Chaplain and Devil Beater

The Devil Dogs of the Sea are a group of sea dogs. The Marines, to be precise.

The Piano of the Devil. A machine gun, to be precise.

The Devil’s Scream. There’s a bugle call.

Bizerte’s filthy Gertie. A lady who is promiscuous.

Make a Hitch. To serve in a military enlistment.

Make one’s contribution. To serve in the military at a period of war; to work in the military.

Infantryman, Dogface.

Food for dogs. Hash with corned meat.

Dog show WWII slang foot inspection.

Showcase of dogs. Inspection of the feet.

Tags for dogs. Two metal identification tags, one to be collected and the other to be left with the corpse after death, are worn around the neck.

Money. Do-Re-Mi.

Downhill. An army enlistment’s second half.

Soup with duck. This is a simple assignment.

Dude it up, dude. To put one’s finest uniform on.

Beaver, ecstatic. A soldier is so eager to please his superiors that he offers for any work that comes his way or shows remarkable dedication in other ways.


It’s Eagle Day. Payday is also known as “the eagle’s shitday.” A nod to the American eagle, which may be seen on various coins.

Ear piercer. A person who won’t let you say anything on the edge.

Beer with an egg in it. It’s possible to have too much of a good thing.

Eight Ball is a game that you may play with your friends A soldier who gets into so much difficulty that he becomes a burden to his unit; derived from the traditional belief that being behind the eight ball in pocket billiards is bad luck.

Eisenhower’s blazer. During the war, General Dwight D. Eisenhower popularized the short, fitting, belted jacket.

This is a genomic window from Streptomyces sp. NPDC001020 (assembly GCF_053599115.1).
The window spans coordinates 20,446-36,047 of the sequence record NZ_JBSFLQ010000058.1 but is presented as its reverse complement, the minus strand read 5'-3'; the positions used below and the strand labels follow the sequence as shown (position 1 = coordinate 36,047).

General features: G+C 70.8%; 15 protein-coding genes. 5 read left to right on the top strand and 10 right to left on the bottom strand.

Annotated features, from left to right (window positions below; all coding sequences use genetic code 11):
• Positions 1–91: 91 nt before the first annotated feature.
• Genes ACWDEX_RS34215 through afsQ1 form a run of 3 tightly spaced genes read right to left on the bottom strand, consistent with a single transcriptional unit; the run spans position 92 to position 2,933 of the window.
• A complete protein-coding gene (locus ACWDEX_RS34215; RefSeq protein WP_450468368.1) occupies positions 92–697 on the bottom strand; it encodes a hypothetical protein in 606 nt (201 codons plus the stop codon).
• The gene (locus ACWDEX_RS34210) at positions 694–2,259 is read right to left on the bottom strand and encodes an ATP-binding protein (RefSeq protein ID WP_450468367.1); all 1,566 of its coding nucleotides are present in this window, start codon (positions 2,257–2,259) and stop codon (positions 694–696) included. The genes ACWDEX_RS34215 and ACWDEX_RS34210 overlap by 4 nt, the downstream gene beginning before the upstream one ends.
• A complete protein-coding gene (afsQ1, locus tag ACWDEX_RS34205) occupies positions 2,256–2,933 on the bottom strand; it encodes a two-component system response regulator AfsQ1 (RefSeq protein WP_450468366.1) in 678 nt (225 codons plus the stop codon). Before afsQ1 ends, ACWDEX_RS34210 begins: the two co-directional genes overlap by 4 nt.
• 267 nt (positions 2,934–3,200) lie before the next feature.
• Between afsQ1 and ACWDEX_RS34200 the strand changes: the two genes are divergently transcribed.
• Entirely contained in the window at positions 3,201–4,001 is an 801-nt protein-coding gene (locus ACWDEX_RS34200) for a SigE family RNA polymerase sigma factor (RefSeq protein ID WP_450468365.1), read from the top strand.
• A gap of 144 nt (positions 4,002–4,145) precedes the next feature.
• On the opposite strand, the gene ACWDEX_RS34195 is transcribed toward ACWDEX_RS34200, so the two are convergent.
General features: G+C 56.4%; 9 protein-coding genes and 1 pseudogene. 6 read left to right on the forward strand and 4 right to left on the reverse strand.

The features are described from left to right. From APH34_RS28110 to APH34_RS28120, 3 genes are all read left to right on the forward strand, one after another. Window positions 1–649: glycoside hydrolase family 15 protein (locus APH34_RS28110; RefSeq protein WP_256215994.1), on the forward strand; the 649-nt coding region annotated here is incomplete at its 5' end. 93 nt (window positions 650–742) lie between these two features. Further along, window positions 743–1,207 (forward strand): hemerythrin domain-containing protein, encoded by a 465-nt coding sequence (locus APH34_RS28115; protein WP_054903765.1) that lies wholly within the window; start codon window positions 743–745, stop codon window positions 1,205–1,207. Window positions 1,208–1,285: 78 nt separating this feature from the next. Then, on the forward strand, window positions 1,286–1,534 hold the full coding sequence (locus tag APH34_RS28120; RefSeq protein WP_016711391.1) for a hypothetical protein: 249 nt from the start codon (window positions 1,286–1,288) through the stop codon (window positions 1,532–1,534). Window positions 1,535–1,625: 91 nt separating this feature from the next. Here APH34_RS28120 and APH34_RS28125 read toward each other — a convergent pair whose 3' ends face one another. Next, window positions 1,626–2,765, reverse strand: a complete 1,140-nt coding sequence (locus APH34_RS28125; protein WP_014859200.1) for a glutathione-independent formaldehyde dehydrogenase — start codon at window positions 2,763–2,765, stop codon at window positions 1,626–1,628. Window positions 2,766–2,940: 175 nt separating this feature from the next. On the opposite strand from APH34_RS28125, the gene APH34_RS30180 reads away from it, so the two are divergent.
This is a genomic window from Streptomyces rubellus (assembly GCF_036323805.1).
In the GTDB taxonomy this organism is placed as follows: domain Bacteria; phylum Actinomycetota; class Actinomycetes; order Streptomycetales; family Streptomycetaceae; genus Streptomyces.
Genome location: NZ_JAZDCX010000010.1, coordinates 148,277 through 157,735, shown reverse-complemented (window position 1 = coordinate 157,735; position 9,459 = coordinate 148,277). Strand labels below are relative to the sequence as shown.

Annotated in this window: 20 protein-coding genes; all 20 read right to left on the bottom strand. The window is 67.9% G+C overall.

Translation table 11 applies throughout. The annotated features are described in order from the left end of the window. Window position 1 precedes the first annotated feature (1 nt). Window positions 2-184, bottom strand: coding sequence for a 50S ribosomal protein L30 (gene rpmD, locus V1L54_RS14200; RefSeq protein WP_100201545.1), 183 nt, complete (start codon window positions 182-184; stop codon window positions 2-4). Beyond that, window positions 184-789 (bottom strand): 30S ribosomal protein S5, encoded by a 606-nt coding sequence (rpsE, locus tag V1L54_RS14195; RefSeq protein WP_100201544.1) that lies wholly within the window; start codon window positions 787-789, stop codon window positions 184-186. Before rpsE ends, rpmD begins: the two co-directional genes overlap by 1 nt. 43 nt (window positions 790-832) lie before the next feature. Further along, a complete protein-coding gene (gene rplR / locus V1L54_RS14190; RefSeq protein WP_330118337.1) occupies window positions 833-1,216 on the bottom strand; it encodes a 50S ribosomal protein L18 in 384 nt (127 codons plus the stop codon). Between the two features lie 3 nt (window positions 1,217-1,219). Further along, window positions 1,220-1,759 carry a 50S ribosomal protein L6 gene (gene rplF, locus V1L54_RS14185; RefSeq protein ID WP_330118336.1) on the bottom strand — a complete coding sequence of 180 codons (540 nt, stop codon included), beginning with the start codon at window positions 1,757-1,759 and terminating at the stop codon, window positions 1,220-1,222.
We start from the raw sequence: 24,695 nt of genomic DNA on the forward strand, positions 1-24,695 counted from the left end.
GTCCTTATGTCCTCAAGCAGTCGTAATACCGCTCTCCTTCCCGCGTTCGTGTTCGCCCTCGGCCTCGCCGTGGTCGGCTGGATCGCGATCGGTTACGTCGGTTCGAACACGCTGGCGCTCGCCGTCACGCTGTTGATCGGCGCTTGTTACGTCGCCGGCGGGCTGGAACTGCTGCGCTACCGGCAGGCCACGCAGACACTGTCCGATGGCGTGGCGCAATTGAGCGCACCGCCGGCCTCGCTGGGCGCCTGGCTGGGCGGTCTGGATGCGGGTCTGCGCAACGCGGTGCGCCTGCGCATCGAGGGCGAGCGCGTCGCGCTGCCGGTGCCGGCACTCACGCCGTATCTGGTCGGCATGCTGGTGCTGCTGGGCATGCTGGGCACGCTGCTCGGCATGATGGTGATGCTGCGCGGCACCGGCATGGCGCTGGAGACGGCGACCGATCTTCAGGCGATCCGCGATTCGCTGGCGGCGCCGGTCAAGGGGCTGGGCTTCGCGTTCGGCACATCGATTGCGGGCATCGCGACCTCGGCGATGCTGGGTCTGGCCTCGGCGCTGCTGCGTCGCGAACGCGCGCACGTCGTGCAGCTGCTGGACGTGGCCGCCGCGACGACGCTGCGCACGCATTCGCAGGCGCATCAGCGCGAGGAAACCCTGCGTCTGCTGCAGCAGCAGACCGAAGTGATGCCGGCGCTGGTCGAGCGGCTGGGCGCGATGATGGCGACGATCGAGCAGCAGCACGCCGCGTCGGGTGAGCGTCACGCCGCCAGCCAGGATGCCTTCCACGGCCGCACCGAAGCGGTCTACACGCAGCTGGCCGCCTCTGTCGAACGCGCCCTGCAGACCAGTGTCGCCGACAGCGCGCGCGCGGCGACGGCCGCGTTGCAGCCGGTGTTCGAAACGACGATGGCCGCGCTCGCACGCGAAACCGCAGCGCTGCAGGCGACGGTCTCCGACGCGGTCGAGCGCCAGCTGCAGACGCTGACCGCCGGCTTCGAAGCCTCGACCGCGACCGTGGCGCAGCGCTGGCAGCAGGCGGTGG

Emily Posters is a fictional character. Naval cadets were so named because they were handed a reduced form of Emily Post’s etiquette book.

File number 13 is a wastebasket.

Flak. Fliegerabwehrkanone is an abbreviated version of the German phrase Fliegerabwehrkanone, which means “pilot warding-off cannon” (anti-aircraft fire).

Flyboy. An enticing pilot (usually used ironically).

FUBAR. Foulled (or screwed) up to the point of no return.

Garbage Catcher is a device that collects garbage. Food is presented in eight depressions on a metal mess tray.

Gasoline Cowboy is a character in the film Gasoline Cowboy. The armored division’s member (usually a tank driver).

Gertrude. A receptionist.

Legs. Get-Alongs.

Get to work. To begin going; to take to the air. Borrowed from the Royal Air Force of the United Kingdom.

An enlisted soldier with a G.I. (government issue) uniform. “To be a G.I.” implies just doing what is approved and without taking any risks.